A Google search for "photos of Japan" will land you with an ostensibly endless selection of pictures shot by the shaky hands of impatient tourists and stock photos in some photography service's vaults. Without fail, you'll find an image of Tokyo Tower, flamboyant red spire sticking out against the sterile backdrop of blue and gray office buildings. You'll have no trouble finding a shot or two of women dressed as maids standing outside a uniquely themed storefront. Finding what's on the surface of popular perception is never difficult.
Tracking down the true spirit of the country captured in a series of thousands of pixels can be a real headache. Within the last few years, the popularity and ease of use of social media and blogging websites has given rise to a number of artists who somehow manage to hold, at least temporarily, that je ne sais quoi that makes Japan so special to so many people in a few unique frames. These are three of the best.
Since leaving her native Romania on her first trip to Japan in 2007, Muza-chan has hit all but a handful of the Japanese prefectures, a fact which is reflected nicely in the variety of historical sites, urban landscapes, and more showcased in her wonderful photos. So far, my favorite image from Muza-chan is the shot featured below of the famous Hakone Shrine, located in Kanagawa prefecture. You can find all of Muza-chan's work over on her website, or by following her on Twitter @Muzachan.
|Photo used under Creative Commons Attribution-Noncommercial-Share Alike 3.0 License, courtesy of Muza-chan.net.|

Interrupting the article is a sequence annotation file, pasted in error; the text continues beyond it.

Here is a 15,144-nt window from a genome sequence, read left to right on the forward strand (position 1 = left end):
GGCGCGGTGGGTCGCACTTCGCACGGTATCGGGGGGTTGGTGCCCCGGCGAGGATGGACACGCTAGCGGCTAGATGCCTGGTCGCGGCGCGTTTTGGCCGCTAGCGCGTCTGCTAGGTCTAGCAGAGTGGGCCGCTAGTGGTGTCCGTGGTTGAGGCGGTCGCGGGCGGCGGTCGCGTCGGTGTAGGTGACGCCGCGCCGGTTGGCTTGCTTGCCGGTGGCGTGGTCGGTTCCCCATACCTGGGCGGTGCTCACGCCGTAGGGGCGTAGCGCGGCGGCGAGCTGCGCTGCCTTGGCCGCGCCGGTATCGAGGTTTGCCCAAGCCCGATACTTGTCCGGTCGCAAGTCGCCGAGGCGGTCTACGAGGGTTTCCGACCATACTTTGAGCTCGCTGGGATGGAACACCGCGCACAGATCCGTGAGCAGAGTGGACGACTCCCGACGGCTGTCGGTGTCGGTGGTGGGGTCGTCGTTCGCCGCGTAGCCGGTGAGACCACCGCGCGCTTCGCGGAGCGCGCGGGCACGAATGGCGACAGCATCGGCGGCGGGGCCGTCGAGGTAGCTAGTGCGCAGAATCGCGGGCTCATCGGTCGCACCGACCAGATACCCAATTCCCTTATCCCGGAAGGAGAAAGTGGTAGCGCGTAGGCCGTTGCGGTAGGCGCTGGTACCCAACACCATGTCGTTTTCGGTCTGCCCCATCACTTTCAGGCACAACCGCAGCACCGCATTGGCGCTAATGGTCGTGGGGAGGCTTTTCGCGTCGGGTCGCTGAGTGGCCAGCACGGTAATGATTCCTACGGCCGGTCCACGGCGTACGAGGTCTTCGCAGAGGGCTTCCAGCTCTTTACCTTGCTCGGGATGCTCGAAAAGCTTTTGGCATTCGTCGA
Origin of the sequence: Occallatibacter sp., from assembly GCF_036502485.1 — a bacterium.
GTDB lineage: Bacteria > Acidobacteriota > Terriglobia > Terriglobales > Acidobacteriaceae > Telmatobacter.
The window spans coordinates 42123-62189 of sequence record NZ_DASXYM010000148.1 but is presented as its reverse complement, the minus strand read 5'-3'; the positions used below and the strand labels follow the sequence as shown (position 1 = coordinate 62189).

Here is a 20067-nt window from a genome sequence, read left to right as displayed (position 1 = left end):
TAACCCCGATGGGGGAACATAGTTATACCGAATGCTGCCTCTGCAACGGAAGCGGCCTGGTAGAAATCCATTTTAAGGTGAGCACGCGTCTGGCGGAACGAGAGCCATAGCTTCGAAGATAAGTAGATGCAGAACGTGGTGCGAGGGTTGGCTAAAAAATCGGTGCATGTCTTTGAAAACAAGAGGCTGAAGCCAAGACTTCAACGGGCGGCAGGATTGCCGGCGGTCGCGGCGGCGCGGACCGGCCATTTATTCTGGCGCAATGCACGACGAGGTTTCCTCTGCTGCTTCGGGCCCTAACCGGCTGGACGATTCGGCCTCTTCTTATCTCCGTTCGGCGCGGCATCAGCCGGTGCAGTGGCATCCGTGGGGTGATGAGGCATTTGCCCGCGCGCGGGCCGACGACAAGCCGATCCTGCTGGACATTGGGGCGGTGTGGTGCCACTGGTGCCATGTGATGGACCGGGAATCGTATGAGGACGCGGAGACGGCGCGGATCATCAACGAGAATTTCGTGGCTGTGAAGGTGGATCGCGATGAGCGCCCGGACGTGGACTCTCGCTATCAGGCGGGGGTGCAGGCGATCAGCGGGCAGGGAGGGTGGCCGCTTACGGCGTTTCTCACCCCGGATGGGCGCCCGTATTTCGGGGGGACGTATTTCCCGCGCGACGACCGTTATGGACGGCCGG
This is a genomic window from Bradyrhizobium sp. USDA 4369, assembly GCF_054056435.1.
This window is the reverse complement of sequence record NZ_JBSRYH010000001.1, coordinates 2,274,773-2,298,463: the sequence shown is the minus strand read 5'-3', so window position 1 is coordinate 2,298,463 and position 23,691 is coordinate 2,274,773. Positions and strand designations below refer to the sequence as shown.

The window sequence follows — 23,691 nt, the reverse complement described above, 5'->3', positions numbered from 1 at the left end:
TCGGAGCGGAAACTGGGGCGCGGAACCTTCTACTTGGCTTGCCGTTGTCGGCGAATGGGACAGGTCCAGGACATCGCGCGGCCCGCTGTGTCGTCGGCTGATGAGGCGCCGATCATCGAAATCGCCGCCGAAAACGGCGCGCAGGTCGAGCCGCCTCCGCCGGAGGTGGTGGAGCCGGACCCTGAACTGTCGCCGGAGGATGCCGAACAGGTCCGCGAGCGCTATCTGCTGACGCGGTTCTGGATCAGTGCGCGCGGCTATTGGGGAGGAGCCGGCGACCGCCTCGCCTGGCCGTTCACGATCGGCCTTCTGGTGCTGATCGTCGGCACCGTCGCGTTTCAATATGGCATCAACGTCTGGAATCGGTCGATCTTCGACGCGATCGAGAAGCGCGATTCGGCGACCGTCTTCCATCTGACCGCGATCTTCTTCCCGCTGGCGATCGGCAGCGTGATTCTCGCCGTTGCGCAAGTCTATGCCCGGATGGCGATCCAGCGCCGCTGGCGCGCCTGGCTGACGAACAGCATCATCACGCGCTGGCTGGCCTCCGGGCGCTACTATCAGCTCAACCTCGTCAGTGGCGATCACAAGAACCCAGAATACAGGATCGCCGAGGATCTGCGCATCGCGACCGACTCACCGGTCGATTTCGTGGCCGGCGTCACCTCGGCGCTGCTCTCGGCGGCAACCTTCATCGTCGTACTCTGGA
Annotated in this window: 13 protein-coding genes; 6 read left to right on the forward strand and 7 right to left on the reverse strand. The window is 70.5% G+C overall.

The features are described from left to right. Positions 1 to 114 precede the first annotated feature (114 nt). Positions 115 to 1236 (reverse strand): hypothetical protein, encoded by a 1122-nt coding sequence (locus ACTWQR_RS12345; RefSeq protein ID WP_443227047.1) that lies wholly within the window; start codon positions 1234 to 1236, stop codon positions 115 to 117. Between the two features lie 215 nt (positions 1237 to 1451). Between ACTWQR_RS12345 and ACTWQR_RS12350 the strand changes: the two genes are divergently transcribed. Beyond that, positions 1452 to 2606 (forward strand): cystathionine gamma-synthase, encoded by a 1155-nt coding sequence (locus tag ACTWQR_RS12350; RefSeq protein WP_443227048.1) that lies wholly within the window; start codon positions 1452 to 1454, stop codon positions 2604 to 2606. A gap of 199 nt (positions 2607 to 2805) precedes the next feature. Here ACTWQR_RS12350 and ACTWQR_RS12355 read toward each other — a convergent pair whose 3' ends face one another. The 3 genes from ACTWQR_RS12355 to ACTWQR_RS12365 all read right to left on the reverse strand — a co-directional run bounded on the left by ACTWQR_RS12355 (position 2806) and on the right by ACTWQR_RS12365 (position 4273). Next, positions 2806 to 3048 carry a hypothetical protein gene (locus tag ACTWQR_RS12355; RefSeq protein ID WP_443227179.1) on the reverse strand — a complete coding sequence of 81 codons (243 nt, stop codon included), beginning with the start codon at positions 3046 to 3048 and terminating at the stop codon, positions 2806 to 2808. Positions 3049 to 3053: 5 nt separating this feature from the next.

Whereas Muza-chan captures images from all over the Japanese archipelago, Kyoto Daily Photo, as the name might give away, focuses on Kyoto, the City of History. Because of the location, most of KDP's photos have green elements to them, and many feature religious buildings built in the old style tucked away into enclaves of nature within Kyoto. To fully take advantage of Kyoto Daily Photo's insider look at Japan's formal capital, you'll want to hop on Twitter and follow @KyotoDailyPhoto.
|Photo courtesy of Kyoto Daily Photo|
Like Kyoto Daily Photo, the scope of Tokyo Times is (usually) limited to one city. However, using the word "limited" in regard to Tokyo Times' artwork seems wrong, especially when you see what Lee Chapman, the man behind the magic, is able to infuse into each of his frames. The work really shines when he comes across someone sleeping off a night of Dutch courage on the sidewalk or just a group of guys hanging out at their favorite bar with their books. Tokyo Times manages to capture the everyday life of Tokyo's residents in a way I challenge you to find anywhere else online. Check out Tokyo Times' website, or get updates in real time @TokyoTimes.
|Photo used with permission from Lee Chapman of Tokyo Times|
Did I leave out one of your favorite photographers focusing on Japan? Let me know about them in the comment section below!